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mid·​wife ˈmid-ˌwīf How to pronounce midwife (audio)
: a person who assists women in childbirth compare nurse-midwife
: one that helps to produce or bring forth something


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midwifed ˈmid-ˌwīft How to pronounce midwife (audio) or midwived ˈmid-ˌwīvd How to pronounce midwife (audio) ; midwifing ˈmid-ˌwī-fiŋ How to pronounce midwife (audio) or midwiving ˈmid-ˌwī-viŋ How to pronounce midwife (audio)

transitive verb

: to assist in producing, bringing forth, or bringing about

Examples of midwife in a Sentence

Noun a trained and certified midwife
Recent Examples on the Web
In just one week, the 34-year-old midwife has assisted a displaced mother of two from Gaza with giving birth in a hospital elevator and delivered the baby of a pregnant woman who was brought to the hospital by her neighbor after her entire family was killed in airstrikes. Astha Rajvanshi, TIME, 9 May 2024 The local grower had meant to deliver them the night before, French continued, but being also a midwife, she got called away by another sort of delivery. Kevin West, Travel + Leisure, 5 May 2024 Shortly after, two other midwives were arrested and similarly charged. Addie Morfoot, Variety, 4 May 2024 Every one of us came into the world from a woman’s uterus, as the midwives like to point out. Washington Post, 18 Apr. 2024 When asked about Black midwife or doula recommendations, her heart smiles with pride. Kerane Marcellus, Essence, 16 Apr. 2024 Many employers in recent years have expanded their maternity benefits to cover services like doulas or midwives who improve health outcomes for pregnant people. Paige McGlauflin, Fortune, 3 Apr. 2024 Most Haitian women already deliver babies at home, but midwives lack training to deal with complications. Frances Robles, New York Times, 17 Mar. 2024 The midwives were familiar members of their communities – mothers, sisters, friends, and cousins. Cameron Pugh, The Christian Science Monitor, 12 Apr. 2024
Gottlieb also greatly admired industriousness as a characteristic, Lizzie says; to that end, the man who midwifed the work of Robert Caro and Salman Rushdie also collected 3-D dog posters, obscure Barbie dolls and macramé owls. Richard Barnes, New York Times, 22 Dec. 2023 In retrospect, midwifing Panera’s birth looks like a happy heroic tale of breakthroughs and innovations. Ron Shaich, Fortune, 27 Oct. 2023 Again and again, what seems like uniform storytelling is revealed to be an assemblage of fragments, born from defeat and midwifed by division. Adam Gopnik, The New Yorker, 21 Aug. 2023 Danny DeVito’s character Bruce Davis is likely a nod to Marc Davis, one of the last Imagineers to midwife the Haunted Mansion to completion. Vulture, 31 July 2023 In the period from 2014 to 2019, the United States appeared poised to once again midwife a Kurdish entity, this one under different circumstances and with less far-reaching powers, in Syria. Henri J. Barkey, Foreign Affairs, 16 Oct. 2019 But at the very center of the American Covid experience, amid all the death and suffering and despite the dysfunction that midwifed it into being, sits what would have stood out, in any previous era, as an astonishing biomedical miracle: the coronavirus vaccines. David Wallace-Wells, New York Times, 23 June 2023 And now, The Blob may have helped midwife a record-breaking bloom of algae stretching from Southern California all the way north to Alaska. Tom Yulsman, Discover Magazine, 6 Aug. 2015 The idea of the market as a communion of souls was once the lingua franca of European culture, helping to midwife the birth of economics from the seventeenth to the eighteenth centuries. Corey Robin, The New York Review of Books, 17 Nov. 2022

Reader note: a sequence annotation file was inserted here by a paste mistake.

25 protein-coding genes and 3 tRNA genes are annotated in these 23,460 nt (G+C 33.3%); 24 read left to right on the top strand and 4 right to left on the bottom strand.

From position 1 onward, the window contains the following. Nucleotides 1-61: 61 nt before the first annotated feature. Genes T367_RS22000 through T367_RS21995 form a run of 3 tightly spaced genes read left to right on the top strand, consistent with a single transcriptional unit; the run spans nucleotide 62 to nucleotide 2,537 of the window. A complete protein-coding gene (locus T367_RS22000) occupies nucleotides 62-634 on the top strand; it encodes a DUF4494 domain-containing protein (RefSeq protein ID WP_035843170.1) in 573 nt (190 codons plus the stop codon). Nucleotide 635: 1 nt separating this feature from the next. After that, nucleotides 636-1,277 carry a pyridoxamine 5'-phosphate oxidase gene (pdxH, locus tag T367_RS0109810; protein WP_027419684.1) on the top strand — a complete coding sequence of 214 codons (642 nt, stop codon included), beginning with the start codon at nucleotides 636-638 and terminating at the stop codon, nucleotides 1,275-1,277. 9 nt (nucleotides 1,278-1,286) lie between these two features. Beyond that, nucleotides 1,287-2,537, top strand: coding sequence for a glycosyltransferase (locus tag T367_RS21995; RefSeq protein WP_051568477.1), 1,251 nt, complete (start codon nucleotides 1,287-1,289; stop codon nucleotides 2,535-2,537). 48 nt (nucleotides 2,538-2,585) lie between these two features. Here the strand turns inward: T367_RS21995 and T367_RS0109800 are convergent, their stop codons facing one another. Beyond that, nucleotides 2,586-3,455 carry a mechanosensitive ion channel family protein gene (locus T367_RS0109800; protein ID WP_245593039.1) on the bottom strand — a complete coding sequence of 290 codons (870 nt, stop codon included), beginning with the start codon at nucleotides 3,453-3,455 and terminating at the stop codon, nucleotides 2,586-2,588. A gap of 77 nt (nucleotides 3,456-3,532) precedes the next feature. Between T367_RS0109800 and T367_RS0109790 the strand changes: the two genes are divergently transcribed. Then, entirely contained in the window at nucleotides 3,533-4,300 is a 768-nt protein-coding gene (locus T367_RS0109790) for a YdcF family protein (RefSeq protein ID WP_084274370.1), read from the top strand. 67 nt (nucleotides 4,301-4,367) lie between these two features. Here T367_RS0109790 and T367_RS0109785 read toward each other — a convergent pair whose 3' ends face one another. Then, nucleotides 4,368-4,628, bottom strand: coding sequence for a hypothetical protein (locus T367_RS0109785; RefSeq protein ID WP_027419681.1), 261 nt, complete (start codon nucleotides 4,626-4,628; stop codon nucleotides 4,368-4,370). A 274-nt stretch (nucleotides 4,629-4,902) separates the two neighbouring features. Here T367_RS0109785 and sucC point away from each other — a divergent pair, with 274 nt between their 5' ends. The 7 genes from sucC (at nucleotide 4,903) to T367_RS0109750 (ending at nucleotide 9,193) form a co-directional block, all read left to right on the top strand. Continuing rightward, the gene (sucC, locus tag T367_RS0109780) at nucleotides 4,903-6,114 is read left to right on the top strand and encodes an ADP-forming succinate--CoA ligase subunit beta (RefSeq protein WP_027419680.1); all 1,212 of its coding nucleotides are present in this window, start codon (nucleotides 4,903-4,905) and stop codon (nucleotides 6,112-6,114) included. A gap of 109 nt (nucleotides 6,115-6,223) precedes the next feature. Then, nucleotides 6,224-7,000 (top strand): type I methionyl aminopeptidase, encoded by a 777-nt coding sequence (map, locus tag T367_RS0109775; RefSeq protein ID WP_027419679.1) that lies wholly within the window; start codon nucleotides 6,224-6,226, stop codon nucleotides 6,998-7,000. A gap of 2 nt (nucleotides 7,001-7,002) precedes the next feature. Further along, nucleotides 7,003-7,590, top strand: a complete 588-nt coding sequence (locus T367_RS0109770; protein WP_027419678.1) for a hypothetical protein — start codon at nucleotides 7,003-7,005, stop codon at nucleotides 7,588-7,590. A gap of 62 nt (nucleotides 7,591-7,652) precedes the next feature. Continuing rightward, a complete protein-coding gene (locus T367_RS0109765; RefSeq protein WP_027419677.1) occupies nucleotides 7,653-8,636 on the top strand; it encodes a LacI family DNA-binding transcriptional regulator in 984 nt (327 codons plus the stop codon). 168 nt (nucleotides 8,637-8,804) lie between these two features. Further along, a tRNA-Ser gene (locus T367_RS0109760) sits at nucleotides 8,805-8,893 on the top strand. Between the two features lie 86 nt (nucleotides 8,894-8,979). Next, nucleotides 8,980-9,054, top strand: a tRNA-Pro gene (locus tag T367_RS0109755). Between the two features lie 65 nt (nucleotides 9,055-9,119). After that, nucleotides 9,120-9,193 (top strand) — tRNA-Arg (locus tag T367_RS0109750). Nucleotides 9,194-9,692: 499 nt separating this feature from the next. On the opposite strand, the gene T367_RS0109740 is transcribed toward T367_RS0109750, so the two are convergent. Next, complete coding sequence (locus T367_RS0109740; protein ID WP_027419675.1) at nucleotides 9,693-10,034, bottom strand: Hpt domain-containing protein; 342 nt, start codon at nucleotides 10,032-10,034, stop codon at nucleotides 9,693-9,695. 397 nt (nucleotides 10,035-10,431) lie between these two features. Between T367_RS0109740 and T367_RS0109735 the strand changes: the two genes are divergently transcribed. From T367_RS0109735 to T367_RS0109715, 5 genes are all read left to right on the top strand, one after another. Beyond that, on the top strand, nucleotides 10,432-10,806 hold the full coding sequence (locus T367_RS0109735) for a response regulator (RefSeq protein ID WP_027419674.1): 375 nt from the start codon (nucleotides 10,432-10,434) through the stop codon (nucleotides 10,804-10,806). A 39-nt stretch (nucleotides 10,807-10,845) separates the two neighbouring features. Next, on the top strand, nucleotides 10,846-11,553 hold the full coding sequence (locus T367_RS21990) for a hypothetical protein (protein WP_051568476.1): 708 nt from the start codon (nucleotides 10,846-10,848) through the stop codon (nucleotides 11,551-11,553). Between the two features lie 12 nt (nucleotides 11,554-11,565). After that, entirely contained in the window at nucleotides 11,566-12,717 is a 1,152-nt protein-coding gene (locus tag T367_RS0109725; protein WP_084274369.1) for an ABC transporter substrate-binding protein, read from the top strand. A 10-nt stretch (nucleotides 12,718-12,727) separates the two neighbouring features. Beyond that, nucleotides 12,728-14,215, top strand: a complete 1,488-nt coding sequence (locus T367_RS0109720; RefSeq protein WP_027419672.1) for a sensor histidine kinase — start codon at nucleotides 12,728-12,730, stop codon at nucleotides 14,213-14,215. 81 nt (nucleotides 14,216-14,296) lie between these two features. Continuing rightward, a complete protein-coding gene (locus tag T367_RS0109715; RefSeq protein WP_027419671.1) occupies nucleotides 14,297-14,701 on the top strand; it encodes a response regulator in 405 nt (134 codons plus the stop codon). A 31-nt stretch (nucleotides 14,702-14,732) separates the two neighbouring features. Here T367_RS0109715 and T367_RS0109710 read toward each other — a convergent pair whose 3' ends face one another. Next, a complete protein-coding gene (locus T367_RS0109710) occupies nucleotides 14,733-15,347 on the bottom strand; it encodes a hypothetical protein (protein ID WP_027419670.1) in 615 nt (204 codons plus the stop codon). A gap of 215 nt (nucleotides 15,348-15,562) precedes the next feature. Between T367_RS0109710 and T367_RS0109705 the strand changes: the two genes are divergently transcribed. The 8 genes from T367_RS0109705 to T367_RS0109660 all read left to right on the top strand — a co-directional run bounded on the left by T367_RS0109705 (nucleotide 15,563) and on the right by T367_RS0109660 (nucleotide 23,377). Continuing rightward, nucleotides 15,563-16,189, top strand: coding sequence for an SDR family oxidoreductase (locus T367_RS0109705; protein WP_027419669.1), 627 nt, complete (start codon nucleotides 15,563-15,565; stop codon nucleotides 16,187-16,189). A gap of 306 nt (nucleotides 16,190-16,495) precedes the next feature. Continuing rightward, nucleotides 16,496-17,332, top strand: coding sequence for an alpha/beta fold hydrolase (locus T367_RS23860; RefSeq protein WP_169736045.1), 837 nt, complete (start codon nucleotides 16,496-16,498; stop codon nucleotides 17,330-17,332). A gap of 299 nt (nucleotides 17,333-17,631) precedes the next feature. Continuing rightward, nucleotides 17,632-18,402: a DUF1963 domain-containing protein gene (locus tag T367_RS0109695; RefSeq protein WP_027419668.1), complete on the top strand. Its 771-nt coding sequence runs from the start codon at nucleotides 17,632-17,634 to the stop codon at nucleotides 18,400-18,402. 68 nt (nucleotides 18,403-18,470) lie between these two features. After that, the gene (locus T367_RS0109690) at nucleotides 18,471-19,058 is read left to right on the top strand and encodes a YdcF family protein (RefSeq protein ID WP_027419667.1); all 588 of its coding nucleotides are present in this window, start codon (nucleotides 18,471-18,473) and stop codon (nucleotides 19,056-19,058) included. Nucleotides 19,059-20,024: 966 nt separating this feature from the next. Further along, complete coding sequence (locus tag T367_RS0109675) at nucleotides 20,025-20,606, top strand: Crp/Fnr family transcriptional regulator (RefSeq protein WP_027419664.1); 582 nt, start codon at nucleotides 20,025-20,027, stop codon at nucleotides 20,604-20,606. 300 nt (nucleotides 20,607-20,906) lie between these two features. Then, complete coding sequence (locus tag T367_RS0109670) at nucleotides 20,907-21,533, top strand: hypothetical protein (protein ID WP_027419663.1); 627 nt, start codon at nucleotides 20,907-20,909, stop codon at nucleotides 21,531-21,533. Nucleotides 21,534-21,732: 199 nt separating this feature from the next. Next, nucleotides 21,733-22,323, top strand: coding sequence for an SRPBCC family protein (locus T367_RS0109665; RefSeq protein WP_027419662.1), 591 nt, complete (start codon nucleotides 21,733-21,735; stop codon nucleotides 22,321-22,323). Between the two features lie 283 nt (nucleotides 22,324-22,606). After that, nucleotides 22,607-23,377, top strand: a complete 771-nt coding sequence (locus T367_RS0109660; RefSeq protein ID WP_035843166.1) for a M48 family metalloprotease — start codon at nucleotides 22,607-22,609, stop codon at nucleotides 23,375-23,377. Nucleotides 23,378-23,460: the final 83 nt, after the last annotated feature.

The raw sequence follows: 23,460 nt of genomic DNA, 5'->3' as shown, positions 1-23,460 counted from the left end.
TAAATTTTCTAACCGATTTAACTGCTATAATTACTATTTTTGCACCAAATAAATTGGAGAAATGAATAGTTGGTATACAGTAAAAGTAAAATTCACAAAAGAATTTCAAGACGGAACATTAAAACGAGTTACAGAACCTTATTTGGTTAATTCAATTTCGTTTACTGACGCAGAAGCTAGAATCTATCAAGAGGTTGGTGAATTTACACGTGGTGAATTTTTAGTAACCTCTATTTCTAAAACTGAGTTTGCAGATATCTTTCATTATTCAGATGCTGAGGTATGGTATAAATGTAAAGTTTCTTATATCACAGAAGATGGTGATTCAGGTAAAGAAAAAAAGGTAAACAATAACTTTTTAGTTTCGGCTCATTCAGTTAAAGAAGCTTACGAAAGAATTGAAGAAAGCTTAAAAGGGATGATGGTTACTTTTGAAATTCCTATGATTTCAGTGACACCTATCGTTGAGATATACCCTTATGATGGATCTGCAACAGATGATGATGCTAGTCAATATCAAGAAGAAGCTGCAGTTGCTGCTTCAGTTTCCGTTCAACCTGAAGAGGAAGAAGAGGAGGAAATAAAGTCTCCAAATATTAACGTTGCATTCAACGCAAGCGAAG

These examples are programmatically compiled from various online sources to illustrate current usage of the word 'midwife.' Any opinions expressed in the examples do not represent those of Merriam-Webster or its editors. Send us feedback about these examples.

Word History



Middle English midwif, from mid with (from Old English) + wif woman

First Known Use


14th century, in the meaning defined at sense 1


1638, in the meaning defined above

Time Traveler
The first known use of midwife was in the 14th century

Dictionary Entries Near midwife

Cite this Entry

“Midwife.” Merriam-Webster.com Dictionary, Merriam-Webster, https://www.merriam-webster.com/dictionary/midwife. Accessed 18 May. 2024.

Kids Definition


: a woman who helps other women in childbirth

Medical Definition


mid·​wife ˈmid-ˌwīf How to pronounce midwife (audio)
: a person who assists women in childbirth see nurse-midwife

More from Merriam-Webster on midwife

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